It is humiliating enough to be thus governed through a sort of play-acting instead of enjoying the self-government of free men. It is worse far to be governed by a clique of Professional Politicians bamboozling the multitude with pretence of "Democracy." Men had for some time made it a normal thing to read their daily paper; to believe what it told them to be facts, and even in a great measure to accept its opinion. A new voice criticizing by implication, or directly blaming or ridiculing a habit so formed, was necessarily an unpopular voice with the mass of readers, or, if it was not unpopular, that was only because it was negligible.
There are some men who will read anything, however much they differ from its tone and standpoint, in order to obtain more knowledge. The Free Press is rigorously boycotted by the great advertisers, partly, perhaps, because its small circulation renders them contemptuous (because nearly all of them are of the true wooden-headed "business" type that go in herds and never see for themselves where their goods will find the best market); but much more from frank enmity against the existence of any Free Press at all. We must remember that the professional politicians all stand in together when a financial swindle is being carried out. There is no "opposition" in these things. Since it is the very business of the Free Press to expose the falsehood or inanity of the Official Press, one may truly say that a great part of the energies of the Free Press is wasted in this "groping in the dark" to which it is condemned. At the same time, the Economic difficulty prevents the Free Press from paying for information difficult to be obtained, and under these twin disabilities it remains heavily handicapped.
So long as the lawyers support the politicians you have no redress, and only in case of independent action by the lawyers against the politicians, with whom they have come to be so closely identified, have you any opportunity for discussion and free trial. The old idea of the lawyer on the Bench protecting the subject against the arbitrary power of the executive, of the judge independent of the government, has nearly disappeared. You may, of course, commit any crime with impunity if the professional politicians among the lawyers refuse to prosecute. But that is only a negative evil. More serious is the positive side of the affair: that you may conversely be put at the risk of any penalty if they desire to put you at that risk; for the modern secret police being ubiquitous and privileged, their opponent can be decoyed into peril at the will of those who govern, even where the politicians dare not prosecute him for exposing corruption. Once the citizen has been put at this peril—that is, brought into court before the lawyers—whether it shall lead to his actual ruin or no is again in the hands of members of the legal guild; the judge may (it has happened), withstand the politicians (by whom he was made, to whom he often belongs, and upon whom his general position to-day depends). He may stand out or— as nearly always now—he will identify himself with the political system and act as its mouthpiece. It is the prevalence of this last attitude which so powerfully affects the position of the Free Press.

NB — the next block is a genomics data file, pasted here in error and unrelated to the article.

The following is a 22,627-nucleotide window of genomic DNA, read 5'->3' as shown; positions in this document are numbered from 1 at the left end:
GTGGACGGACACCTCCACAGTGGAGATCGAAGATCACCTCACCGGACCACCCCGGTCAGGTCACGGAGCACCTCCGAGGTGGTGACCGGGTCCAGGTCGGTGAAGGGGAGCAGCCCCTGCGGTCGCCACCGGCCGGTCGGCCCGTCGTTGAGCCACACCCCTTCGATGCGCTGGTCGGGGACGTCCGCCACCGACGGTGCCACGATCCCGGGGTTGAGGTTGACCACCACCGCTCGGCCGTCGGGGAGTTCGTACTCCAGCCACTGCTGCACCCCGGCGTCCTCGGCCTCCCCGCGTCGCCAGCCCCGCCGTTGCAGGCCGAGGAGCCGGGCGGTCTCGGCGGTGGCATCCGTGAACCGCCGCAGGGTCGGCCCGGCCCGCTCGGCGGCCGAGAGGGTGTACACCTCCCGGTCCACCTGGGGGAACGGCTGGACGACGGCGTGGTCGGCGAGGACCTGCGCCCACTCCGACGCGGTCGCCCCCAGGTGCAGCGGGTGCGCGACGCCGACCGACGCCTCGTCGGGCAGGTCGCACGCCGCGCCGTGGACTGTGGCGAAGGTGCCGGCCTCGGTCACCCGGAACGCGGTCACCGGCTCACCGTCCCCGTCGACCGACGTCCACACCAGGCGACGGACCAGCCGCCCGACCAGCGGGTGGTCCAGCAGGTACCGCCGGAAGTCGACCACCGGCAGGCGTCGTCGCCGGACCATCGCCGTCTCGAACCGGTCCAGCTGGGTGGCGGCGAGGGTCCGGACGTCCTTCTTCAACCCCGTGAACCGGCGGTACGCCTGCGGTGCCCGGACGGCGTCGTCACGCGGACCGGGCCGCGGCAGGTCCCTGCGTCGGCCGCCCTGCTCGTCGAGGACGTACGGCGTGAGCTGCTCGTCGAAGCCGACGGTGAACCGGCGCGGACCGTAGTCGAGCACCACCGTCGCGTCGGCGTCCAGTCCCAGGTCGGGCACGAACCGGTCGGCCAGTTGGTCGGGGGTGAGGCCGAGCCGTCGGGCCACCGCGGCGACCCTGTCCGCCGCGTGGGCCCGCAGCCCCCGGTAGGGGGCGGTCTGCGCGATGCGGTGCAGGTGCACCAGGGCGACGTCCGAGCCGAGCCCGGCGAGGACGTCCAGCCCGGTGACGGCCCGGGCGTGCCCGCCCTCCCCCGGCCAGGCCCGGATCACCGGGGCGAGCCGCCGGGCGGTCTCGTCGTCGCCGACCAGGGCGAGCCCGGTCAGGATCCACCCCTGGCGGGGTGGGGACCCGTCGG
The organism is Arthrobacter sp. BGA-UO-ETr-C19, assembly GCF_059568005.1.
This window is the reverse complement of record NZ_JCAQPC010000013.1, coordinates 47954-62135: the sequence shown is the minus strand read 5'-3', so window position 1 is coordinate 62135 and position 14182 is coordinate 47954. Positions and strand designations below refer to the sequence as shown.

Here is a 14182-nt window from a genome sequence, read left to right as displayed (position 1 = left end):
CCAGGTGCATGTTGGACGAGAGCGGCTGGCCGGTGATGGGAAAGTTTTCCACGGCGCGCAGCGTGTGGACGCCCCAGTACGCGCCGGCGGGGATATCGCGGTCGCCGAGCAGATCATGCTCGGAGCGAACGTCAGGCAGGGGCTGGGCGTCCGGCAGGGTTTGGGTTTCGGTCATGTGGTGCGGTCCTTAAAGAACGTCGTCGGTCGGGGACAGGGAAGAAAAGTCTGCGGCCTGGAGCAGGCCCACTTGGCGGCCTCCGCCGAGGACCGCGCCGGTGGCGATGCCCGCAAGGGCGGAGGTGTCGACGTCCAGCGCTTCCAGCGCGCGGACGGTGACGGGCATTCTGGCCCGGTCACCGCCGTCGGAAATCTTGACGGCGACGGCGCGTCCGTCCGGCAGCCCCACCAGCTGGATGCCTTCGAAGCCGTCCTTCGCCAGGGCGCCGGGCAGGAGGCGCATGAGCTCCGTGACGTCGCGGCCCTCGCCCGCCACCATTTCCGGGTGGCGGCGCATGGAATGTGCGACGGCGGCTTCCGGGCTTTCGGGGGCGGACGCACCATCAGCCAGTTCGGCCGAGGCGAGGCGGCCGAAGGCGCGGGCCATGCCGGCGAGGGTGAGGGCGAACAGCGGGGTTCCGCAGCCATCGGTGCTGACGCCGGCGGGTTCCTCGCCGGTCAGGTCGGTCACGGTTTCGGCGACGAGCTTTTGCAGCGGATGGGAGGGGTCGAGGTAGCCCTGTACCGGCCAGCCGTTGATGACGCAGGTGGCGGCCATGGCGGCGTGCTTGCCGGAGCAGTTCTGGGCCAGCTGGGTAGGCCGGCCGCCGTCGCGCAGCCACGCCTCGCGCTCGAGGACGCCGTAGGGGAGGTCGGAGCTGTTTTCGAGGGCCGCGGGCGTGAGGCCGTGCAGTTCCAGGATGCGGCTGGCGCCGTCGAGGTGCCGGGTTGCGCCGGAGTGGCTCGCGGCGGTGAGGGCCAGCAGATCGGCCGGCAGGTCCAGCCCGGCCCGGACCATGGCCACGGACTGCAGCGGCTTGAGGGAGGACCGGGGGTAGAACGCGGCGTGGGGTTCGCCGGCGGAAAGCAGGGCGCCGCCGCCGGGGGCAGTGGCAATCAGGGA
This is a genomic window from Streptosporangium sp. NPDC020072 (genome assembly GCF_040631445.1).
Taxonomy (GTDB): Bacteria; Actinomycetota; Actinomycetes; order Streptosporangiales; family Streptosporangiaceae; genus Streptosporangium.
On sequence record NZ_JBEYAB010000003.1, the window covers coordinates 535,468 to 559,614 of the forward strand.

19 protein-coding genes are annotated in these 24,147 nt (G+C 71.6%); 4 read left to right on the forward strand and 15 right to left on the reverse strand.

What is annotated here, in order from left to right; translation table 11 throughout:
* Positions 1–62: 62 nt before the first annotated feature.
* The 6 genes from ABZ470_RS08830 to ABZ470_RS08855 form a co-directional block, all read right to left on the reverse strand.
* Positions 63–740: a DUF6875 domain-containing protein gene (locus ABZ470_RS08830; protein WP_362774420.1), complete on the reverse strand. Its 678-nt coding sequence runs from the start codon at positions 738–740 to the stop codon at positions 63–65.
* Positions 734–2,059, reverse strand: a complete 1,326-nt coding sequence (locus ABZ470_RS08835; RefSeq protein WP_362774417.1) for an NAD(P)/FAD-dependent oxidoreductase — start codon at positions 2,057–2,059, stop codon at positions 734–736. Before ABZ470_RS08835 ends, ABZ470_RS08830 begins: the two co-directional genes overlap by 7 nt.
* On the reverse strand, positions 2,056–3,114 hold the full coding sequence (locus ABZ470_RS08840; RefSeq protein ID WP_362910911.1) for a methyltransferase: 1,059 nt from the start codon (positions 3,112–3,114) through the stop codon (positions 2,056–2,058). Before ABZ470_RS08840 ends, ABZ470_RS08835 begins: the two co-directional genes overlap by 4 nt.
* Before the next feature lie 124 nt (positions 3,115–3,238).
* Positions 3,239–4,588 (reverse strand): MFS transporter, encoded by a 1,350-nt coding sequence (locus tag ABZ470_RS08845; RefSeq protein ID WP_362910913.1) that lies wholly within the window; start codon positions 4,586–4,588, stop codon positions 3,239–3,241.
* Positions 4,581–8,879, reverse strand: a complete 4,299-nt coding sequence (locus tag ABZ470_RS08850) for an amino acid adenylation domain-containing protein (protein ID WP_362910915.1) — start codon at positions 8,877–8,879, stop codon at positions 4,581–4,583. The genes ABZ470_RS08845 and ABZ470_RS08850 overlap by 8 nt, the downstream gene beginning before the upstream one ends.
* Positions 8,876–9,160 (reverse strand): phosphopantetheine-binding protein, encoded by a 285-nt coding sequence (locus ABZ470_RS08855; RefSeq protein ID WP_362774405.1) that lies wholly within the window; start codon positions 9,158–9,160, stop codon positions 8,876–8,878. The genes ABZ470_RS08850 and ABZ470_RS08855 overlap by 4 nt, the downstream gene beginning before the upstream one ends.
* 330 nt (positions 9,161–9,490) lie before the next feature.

Now, it is evident that, of all forms of civic activity, writing upon the Free Press most directly challenges this arbitrary power. There is not an editor responsible for the management of any Free Paper who will not tell you that a thousand times he has had to consider whether it were possible to tell a particular truth, however important that truth might be. And the fear which restrains him is the fear of destruction which the combination of the professional politician and lawyer holds in its hand. There is not one such editor who could not bear witness to the numerous occasions on which he had, however courageous he might be, to forgo the telling of a truth which was of vital value, because its publication would involve the destruction of the paper he precariously controlled. There is no need to labor all this. The loss of freedom we have gradually suffered is quite familiar to all of us, and it is among the worst of all the mortal symptoms with which our society is affected.